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Woman pleads guilty to theft from Metro East charity

Kenesha Burlison, 40, of St. Louis, pleaded guilty on Thursday, Feb.10, to a two-count felony information charging her with theft from an organization receiving federal funds and aggravated identity theft.

Burlison served as the director of Human Relations for Call for Help Inc.,  beginning in 2016. Call for Help is a longstanding charitable organization in East St. Louis that helps people overcome a variety of personal crises, ranging from sexual assault and poverty to homelessness and mental health issues. The organization receives federal funds annually to assist in carrying out its mission.

“Federal charges, carrying a mandatory minimum prison sentence, were appropriate here because the defendant  stole  so  much  money  that  would  have  provided  needed  services  to  vulnerable  victims,  including sexual assault survivors and the homeless,” said U.S. Attorney Steven D. Weinhoeft.

“An organization dedicated to assisting victims of trauma and families in crisis holds high expectations for honesty and integrity from its director,”  said FBI Special Agent in Charge David Nanz.   “Kenesha Burlison demonstrated bold disregard for her co-workers and the people who depend on Call for Help to  survive.

According to court documents, Burlison fraudulently obtained a cashier’s check from Call for Help in the amount of $69,788.62, which she used to pay the down payment for a home she was purchasing. Burlison told  Call  for  Help  that  she  needed  a  cashier’s  check  to  provide  to  the  title  company  and  claimed that she couldn’t get one from her bank because it was closed. In exchange for the cashier’s check, Burlison provided Call for Help with a personal check in the amount of $70,000. That check, as well as two others provided by Burlison in the coming months, bounced for insufficient funds.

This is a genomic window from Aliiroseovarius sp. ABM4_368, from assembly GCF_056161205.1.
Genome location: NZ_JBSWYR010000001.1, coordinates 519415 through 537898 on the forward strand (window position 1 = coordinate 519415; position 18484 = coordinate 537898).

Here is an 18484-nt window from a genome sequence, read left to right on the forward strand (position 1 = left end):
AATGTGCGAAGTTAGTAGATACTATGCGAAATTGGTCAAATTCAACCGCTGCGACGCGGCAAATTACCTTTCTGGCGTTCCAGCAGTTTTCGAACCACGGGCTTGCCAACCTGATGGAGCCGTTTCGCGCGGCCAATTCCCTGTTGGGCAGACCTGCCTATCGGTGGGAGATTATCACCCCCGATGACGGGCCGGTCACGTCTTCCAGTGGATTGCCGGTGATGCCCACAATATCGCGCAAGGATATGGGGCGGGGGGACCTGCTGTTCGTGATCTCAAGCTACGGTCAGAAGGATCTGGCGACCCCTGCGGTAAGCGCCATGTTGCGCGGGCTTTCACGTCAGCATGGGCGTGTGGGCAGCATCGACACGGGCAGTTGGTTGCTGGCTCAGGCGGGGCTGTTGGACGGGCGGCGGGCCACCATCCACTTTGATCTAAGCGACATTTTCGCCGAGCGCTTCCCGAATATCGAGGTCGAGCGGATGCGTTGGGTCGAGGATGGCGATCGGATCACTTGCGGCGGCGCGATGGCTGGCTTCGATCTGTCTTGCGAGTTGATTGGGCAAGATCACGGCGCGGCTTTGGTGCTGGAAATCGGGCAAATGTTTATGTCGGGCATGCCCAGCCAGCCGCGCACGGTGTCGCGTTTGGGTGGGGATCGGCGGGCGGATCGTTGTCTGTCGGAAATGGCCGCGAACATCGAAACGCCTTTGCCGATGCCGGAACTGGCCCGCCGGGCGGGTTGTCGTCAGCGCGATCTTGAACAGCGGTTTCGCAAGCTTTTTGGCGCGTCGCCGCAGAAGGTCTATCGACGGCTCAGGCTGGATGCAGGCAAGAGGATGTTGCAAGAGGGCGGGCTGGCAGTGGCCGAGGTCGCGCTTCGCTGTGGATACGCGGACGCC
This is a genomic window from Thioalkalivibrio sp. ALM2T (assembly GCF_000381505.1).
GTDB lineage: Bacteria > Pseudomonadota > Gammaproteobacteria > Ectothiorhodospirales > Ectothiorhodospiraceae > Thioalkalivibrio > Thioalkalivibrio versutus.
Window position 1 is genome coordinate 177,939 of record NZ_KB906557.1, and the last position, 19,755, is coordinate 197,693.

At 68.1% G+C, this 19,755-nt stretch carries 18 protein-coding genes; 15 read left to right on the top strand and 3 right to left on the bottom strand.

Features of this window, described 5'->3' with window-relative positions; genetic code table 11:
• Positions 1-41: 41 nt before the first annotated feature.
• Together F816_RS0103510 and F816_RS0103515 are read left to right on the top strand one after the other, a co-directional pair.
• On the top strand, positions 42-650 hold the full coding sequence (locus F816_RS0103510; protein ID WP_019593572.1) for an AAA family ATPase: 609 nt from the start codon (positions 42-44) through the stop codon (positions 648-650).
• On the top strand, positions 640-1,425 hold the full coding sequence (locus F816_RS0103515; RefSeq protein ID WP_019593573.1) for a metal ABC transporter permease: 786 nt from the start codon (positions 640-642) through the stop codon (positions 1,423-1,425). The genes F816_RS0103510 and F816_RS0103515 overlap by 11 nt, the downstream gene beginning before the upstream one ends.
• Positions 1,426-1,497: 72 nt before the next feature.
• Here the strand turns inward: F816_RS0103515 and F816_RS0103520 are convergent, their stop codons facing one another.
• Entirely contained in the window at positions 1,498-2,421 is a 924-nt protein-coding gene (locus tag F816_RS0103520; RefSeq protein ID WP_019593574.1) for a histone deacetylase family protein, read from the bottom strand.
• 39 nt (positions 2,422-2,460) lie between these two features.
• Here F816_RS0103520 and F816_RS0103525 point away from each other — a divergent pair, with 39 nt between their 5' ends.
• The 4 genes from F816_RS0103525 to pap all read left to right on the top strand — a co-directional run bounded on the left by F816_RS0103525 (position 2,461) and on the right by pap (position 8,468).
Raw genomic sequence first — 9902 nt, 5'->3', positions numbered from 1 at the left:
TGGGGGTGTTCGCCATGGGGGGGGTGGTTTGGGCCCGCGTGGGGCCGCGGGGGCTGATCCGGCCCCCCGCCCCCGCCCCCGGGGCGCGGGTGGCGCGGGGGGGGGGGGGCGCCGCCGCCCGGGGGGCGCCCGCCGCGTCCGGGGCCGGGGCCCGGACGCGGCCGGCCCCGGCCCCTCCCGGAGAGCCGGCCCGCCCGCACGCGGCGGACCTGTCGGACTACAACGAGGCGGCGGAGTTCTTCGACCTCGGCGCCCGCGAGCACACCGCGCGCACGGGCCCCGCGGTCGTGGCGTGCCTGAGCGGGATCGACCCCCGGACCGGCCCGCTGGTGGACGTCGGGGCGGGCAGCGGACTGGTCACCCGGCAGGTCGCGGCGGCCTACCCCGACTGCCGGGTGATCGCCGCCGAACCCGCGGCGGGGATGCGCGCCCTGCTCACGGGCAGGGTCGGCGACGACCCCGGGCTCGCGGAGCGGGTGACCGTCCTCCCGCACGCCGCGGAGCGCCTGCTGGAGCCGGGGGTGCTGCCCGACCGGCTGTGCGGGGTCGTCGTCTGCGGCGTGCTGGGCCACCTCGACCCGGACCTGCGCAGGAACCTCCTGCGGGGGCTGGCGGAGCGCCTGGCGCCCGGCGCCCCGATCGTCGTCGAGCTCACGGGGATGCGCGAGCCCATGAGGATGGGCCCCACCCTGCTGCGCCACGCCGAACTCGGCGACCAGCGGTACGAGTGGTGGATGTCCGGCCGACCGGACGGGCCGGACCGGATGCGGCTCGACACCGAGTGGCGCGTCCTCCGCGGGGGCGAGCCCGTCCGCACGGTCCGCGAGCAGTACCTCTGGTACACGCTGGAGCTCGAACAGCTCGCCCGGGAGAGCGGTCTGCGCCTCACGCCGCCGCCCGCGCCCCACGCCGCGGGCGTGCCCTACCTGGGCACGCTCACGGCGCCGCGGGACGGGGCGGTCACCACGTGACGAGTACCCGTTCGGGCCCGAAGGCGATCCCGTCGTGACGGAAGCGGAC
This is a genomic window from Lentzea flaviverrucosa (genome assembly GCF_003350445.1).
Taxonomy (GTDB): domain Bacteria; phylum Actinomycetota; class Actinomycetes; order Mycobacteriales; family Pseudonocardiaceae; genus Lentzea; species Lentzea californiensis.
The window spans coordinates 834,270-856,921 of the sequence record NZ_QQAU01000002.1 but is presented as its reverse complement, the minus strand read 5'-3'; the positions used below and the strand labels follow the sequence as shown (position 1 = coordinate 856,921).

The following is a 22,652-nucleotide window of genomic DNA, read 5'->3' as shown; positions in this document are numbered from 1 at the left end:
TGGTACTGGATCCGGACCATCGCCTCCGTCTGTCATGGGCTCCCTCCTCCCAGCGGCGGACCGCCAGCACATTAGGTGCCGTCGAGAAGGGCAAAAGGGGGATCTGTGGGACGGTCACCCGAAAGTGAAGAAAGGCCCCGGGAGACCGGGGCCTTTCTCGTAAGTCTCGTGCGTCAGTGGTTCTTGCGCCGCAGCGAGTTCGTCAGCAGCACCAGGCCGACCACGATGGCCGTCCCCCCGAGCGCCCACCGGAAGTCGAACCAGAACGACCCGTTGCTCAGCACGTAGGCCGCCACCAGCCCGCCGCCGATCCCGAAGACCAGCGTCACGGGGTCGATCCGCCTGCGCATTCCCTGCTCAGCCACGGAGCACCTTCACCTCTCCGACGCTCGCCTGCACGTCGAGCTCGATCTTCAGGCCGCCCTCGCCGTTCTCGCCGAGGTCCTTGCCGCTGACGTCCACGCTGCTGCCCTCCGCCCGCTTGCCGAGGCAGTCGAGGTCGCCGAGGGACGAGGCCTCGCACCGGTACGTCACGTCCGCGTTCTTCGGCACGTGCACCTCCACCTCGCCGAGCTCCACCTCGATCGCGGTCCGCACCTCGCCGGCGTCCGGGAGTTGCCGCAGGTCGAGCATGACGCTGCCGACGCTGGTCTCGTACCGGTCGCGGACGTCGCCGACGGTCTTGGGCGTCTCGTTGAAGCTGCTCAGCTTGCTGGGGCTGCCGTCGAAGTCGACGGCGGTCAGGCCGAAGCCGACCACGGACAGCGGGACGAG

Following  her  termination  from  the  organization,  Call  for  Help  discovered  that  Burlison had  also  fraudulently submitted requests for reimbursements that she was not entitled to from the organization that exceeded $100,000. These reimbursements were paid to Burlison.

In addition to the charge relating to her theft from Call for Help, Burlison also pled guilty to aggravated identity  theft.  Court  documents  alleged  that,  in  connection  with  her  mortgage  application,  Burlison  submitted a fraudulent income verification with a forged signature of the director of Quality Assurance at Call for Help.

Theft from an organization receiving federal funds carries a maximum sentence of 10 years in prison and  a  fine  of  up  to  $250,000.  Burlison  faces  a  mandatory sentence  of  two  years’  imprisonment  for aggravated identity theft, which must run consecutive to any sentence imposed on the fraud count. In addition, Burlison could also be ordered to pay restitution to her victims. Burlison is scheduled to be sentenced on May 26. A federal district court judge will determine any sentence after considering the U.S. Sentencing Guidelines and other statutory factors.

The investigation was conducted by the Federal Bureau of Investigation – Springfield Division. Assistant United States Attorney Zoe J. Gross is  prosecuting the case.

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